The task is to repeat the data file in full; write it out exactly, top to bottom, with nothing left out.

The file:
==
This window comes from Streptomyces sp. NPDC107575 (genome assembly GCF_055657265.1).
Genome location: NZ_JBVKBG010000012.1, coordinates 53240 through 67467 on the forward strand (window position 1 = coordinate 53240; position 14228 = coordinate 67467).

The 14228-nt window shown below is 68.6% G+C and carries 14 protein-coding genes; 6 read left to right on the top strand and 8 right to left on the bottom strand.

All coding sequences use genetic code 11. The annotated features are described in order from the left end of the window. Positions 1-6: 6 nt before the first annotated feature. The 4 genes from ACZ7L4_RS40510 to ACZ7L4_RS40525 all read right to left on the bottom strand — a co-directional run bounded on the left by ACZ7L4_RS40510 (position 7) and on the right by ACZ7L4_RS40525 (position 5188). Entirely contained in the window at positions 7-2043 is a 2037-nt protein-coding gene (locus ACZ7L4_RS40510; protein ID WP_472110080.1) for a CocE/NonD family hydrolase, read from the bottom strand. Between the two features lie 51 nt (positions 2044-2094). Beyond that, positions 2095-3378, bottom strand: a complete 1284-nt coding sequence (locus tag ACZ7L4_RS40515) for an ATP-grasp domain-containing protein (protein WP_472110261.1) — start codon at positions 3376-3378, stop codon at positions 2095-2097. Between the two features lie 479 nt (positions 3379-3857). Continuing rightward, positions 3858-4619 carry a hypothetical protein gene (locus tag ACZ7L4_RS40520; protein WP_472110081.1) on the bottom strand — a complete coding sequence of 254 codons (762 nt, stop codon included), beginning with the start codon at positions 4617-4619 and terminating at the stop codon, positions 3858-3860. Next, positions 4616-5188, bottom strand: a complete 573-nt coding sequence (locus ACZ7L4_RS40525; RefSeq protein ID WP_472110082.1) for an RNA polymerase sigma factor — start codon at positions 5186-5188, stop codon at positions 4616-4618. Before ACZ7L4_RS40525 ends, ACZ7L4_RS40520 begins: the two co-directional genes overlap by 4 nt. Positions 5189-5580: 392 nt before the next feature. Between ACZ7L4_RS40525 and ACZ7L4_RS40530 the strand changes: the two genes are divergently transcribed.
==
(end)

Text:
This window comes from Streptomyces sp. NPDC107575 (genome assembly GCF_055657265.1).
Genome location: NZ_JBVKBG010000012.1, coordinates 53240 through 67467 on the forward strand (window position 1 = coordinate 53240; position 14228 = coordinate 67467).

The 14228-nt window shown below is 68.6% G+C and carries 14 protein-coding genes; 6 read left to right on the top strand and 8 right to left on the bottom strand.

All coding sequences use genetic code 11. The annotated features are described in order from the left end of the window. Positions 1-6: 6 nt before the first annotated feature. The 4 genes from ACZ7L4_RS40510 to ACZ7L4_RS40525 all read right to left on the bottom strand — a co-directional run bounded on the left by ACZ7L4_RS40510 (position 7) and on the right by ACZ7L4_RS40525 (position 5188). Entirely contained in the window at positions 7-2043 is a 2037-nt protein-coding gene (locus ACZ7L4_RS40510; protein ID WP_472110080.1) for a CocE/NonD family hydrolase, read from the bottom strand. Between the two features lie 51 nt (positions 2044-2094). Beyond that, positions 2095-3378, bottom strand: a complete 1284-nt coding sequence (locus tag ACZ7L4_RS40515) for an ATP-grasp domain-containing protein (protein WP_472110261.1) — start codon at positions 3376-3378, stop codon at positions 2095-2097. Between the two features lie 479 nt (positions 3379-3857). Continuing rightward, positions 3858-4619 carry a hypothetical protein gene (locus tag ACZ7L4_RS40520; protein WP_472110081.1) on the bottom strand — a complete coding sequence of 254 codons (762 nt, stop codon included), beginning with the start codon at positions 4617-4619 and terminating at the stop codon, positions 3858-3860. Next, positions 4616-5188, bottom strand: a complete 573-nt coding sequence (locus ACZ7L4_RS40525; RefSeq protein ID WP_472110082.1) for an RNA polymerase sigma factor — start codon at positions 5186-5188, stop codon at positions 4616-4618. Before ACZ7L4_RS40525 ends, ACZ7L4_RS40520 begins: the two co-directional genes overlap by 4 nt. Positions 5189-5580: 392 nt before the next feature. Between ACZ7L4_RS40525 and ACZ7L4_RS40530 the strand changes: the two genes are divergently transcribed.